Attributes in Paintings May Stem from Mnemotechnics Dating from Ancient Greece

As I delve into the history of mnemotechnics, I suspect that attributes in paintings originally stem from memory techniques that date from Simonides of Ceos (c. 556 – 468 BCE) and potentially earlier through the oral tradition.

As I delve further into the ancient history of mnemonics and mnemotechnics, I  strongly suspect that attributes in paintings (like those frequently seen in depictions of Christian saints) originally stem from memory techniques that date from Simonides of Ceos (Σιμωνίδης ὁ Κεῖος; c. 556 – 468 BCE) and potentially earlier by means of the oral tradition.

The National Gallery has a short little primer on paintings of saints and recognizing them by means of their attributes. As an example, in the painting below Saint Genevieve of Paris holds the candle which she miraculously relit. On the brooch at her neck are the alpha and omega signs. Saint Apollonia of Alexandria’s brooch shows pincers: she was tortured by having her teeth extracted.

Lucas Cranach the Elder, 1472 - 1553 Saints Genevieve and Apollonia 1506 Oil on lime, 120.5 x 63 cm Bought, 1987 NG6511.1 This painting is part of the group: 'The St Catherine Altarpiece: Reverses of Shutters' (NG6511.1-NG6511.2) http://www.nationalgallery.org.uk/paintings/NG6511.1
Lucas Cranach the Elder, 1472 – 1553
Saints Genevieve and Apollonia (1506) Oil on lime, 120.5 x 63 cm
Bought, 1987; NG6511.1
This painting is part of the group: ‘The St Catherine Altarpiece: Reverses of Shutters’ (NG6511.1-NG6511.2)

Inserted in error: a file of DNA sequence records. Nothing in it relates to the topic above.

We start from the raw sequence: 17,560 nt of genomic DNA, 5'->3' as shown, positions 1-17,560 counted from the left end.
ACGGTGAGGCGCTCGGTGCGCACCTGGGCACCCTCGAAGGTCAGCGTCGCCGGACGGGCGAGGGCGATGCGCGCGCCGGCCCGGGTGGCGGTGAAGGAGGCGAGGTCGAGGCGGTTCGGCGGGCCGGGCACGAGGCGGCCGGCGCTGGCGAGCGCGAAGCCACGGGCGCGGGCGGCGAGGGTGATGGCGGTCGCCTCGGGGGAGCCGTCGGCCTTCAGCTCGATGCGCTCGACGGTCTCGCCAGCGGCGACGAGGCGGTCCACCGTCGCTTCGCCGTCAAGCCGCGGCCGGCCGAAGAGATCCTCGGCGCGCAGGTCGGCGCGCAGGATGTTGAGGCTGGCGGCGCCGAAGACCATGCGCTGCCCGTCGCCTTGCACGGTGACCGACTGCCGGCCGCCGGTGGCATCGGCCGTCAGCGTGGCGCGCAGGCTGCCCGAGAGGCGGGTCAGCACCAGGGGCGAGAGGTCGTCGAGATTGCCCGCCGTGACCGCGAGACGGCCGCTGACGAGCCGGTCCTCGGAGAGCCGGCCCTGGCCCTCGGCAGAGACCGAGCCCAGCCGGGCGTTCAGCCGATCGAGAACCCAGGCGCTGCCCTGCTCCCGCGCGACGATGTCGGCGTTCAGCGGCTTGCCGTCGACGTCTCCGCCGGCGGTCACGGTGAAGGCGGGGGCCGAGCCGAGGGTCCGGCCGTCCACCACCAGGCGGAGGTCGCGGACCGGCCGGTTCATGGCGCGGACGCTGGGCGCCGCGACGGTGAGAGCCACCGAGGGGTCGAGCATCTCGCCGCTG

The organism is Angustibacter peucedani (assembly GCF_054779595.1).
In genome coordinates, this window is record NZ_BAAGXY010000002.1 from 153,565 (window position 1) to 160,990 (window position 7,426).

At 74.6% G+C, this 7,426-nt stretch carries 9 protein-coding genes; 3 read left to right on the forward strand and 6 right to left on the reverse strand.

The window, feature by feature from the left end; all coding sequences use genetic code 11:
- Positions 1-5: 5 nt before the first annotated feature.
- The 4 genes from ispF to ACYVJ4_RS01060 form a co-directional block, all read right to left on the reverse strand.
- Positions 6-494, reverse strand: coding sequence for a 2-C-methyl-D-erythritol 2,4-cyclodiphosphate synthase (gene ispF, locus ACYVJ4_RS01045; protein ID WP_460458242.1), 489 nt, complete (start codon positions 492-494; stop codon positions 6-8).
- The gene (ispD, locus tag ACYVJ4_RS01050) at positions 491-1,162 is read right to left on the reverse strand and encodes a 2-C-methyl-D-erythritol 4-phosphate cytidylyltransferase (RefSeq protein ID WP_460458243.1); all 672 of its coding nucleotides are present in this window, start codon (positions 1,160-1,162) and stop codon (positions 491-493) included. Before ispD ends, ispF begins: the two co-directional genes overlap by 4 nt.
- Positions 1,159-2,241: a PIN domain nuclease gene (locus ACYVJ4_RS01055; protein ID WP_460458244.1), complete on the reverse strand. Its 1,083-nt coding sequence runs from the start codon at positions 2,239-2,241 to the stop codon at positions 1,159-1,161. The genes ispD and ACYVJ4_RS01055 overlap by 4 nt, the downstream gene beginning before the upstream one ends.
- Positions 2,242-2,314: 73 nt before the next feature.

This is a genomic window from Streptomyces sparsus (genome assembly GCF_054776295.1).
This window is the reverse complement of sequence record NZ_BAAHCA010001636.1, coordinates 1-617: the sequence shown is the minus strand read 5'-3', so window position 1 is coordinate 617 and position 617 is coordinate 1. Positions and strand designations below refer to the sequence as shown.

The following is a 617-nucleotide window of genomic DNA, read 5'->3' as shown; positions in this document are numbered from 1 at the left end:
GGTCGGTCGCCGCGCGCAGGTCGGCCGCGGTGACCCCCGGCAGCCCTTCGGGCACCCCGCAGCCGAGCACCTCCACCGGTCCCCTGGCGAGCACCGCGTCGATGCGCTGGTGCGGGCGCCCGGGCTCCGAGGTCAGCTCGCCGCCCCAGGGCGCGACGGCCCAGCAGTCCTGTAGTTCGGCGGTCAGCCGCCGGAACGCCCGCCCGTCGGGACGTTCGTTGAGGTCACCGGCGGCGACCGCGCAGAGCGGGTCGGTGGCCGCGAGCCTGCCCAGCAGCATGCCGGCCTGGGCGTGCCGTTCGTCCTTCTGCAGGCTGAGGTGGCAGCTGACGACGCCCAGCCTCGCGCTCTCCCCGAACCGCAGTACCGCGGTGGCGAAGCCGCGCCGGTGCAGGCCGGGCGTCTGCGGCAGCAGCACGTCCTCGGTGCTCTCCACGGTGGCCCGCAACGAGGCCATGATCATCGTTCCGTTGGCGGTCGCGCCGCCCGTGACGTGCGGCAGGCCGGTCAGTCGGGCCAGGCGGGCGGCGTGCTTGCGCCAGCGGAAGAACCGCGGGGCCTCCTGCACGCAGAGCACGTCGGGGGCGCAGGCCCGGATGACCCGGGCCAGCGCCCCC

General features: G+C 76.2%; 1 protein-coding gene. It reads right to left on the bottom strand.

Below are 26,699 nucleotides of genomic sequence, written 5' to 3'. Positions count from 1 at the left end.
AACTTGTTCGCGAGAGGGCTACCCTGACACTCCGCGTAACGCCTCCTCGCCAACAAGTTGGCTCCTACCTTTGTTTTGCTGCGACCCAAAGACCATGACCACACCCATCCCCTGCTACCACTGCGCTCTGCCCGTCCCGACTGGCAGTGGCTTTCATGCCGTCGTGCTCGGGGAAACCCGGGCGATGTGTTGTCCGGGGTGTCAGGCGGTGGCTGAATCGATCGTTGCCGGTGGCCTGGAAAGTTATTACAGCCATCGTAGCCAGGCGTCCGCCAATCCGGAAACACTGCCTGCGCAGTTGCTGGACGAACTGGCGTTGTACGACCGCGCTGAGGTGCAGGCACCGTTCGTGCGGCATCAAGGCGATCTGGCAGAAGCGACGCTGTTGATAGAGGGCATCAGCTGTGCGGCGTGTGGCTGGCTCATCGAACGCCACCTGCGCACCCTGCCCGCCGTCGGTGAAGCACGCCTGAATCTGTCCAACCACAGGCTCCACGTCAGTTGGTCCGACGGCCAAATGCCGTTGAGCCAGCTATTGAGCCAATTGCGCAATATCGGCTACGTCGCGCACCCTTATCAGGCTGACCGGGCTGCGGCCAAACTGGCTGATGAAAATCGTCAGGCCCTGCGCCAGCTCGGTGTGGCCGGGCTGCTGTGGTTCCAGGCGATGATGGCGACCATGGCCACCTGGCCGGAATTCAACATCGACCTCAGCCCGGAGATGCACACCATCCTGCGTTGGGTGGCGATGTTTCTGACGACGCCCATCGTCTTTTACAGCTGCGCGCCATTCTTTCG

http://www.nationalgallery.org.uk/paintings/NG6511.1
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Brief Review: The Rule of Four by Ian Caldwell and Dustin Thomason

My brief review of The Rule of Four by Ian Caldwell and Dustin Thomason (2004, Dial Press)

The Rule of FourThe Rule of Four by Ian Caldwell and Dustin Thomason
My rating: 4 of 5 stars

A nice little thriller about an obscure text from the Renaissance (quattrocento) set in modern times. This falls into the genre of historical fiction that’s similar to Dan Brown‘s Robert Langdon series or films like the Nicolas Cage National Treasure series, though not quite as “rompish.” I have to imagine that those who liked Mr. Penumbra’s 24-Hour Bookstore, Gentlemen and Players, and The Thirteenth Tale will enjoy this quite a lot.

Those who are fans of historical fiction, cryptography, puzzles, books about books, and history in general, are sure to enjoy it.

Spoilers follow:

The Vincent Taft character could have been a better “heavy” but was pretty functional in the story given his limited appearances in the actual plot. I saw the Savonarola portion of the plot a mile away, but to most unaware of this part of history this will be an interesting historical diversion/lesson. I thought the ending was a bit too literary given the more plot-motivated feel of the rest of the narrative, but in all, it was relatively satisfying given Tom’s full back-story. I can see this being adapted into film, but it will take some creative ideas to better linearize the plot and to make the ending a bit bigger for the screen.

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